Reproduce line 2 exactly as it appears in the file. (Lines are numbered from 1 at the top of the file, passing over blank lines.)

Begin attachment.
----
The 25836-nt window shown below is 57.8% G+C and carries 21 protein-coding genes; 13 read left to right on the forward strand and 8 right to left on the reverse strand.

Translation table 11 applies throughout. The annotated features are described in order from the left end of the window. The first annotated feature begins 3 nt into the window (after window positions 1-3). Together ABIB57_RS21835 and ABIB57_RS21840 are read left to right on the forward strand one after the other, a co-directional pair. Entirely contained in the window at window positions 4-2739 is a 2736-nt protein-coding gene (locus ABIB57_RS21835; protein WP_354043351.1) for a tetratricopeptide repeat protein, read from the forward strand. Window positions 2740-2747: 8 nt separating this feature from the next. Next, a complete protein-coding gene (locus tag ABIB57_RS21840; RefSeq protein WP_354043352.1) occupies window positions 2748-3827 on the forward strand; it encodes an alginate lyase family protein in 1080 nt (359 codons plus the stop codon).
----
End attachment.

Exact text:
Translation table 11 applies throughout. The annotated features are described in order from the left end of the window. The first annotated feature begins 3 nt into the window (after window positions 1-3). Together ABIB57_RS21835 and ABIB57_RS21840 are read left to right on the forward strand one after the other, a co-directional pair. Entirely contained in the window at window positions 4-2739 is a 2736-nt protein-coding gene (locus ABIB57_RS21835; protein WP_354043351.1) for a tetratricopeptide repeat protein, read from the forward strand. Window positions 2740-2747: 8 nt separating this feature from the next. Next, a complete protein-coding gene (locus tag ABIB57_RS21840; RefSeq protein WP_354043352.1) occupies window positions 2748-3827 on the forward strand; it encodes an alginate lyase family protein in 1080 nt (359 codons plus the stop codon).